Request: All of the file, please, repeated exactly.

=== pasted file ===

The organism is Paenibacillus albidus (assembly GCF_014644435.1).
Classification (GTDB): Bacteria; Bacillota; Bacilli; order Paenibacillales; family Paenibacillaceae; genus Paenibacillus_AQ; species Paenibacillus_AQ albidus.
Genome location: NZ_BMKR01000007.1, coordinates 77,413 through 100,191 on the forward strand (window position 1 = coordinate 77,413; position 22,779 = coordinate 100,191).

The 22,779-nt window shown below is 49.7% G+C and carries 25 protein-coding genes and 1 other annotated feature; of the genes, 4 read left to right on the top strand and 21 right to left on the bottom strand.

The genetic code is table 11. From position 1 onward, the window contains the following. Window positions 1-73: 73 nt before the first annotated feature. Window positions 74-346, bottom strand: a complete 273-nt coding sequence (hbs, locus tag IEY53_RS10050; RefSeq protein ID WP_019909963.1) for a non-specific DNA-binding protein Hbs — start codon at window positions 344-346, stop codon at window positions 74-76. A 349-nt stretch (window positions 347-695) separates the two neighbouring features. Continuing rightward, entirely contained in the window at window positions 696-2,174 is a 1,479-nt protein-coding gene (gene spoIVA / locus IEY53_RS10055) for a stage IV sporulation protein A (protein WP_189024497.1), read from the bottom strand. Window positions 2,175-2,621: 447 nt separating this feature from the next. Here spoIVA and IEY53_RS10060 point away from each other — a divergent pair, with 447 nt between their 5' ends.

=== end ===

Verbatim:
The organism is Paenibacillus albidus (assembly GCF_014644435.1).
Classification (GTDB): Bacteria; Bacillota; Bacilli; order Paenibacillales; family Paenibacillaceae; genus Paenibacillus_AQ; species Paenibacillus_AQ albidus.
Genome location: NZ_BMKR01000007.1, coordinates 77,413 through 100,191 on the forward strand (window position 1 = coordinate 77,413; position 22,779 = coordinate 100,191).

The 22,779-nt window shown below is 49.7% G+C and carries 25 protein-coding genes and 1 other annotated feature; of the genes, 4 read left to right on the top strand and 21 right to left on the bottom strand.

The genetic code is table 11. From position 1 onward, the window contains the following. Window positions 1-73: 73 nt before the first annotated feature. Window positions 74-346, bottom strand: a complete 273-nt coding sequence (hbs, locus tag IEY53_RS10050; RefSeq protein ID WP_019909963.1) for a non-specific DNA-binding protein Hbs — start codon at window positions 344-346, stop codon at window positions 74-76. A 349-nt stretch (window positions 347-695) separates the two neighbouring features. Continuing rightward, entirely contained in the window at window positions 696-2,174 is a 1,479-nt protein-coding gene (gene spoIVA / locus IEY53_RS10055) for a stage IV sporulation protein A (protein WP_189024497.1), read from the bottom strand. Window positions 2,175-2,621: 447 nt separating this feature from the next. Here spoIVA and IEY53_RS10060 point away from each other — a divergent pair, with 447 nt between their 5' ends.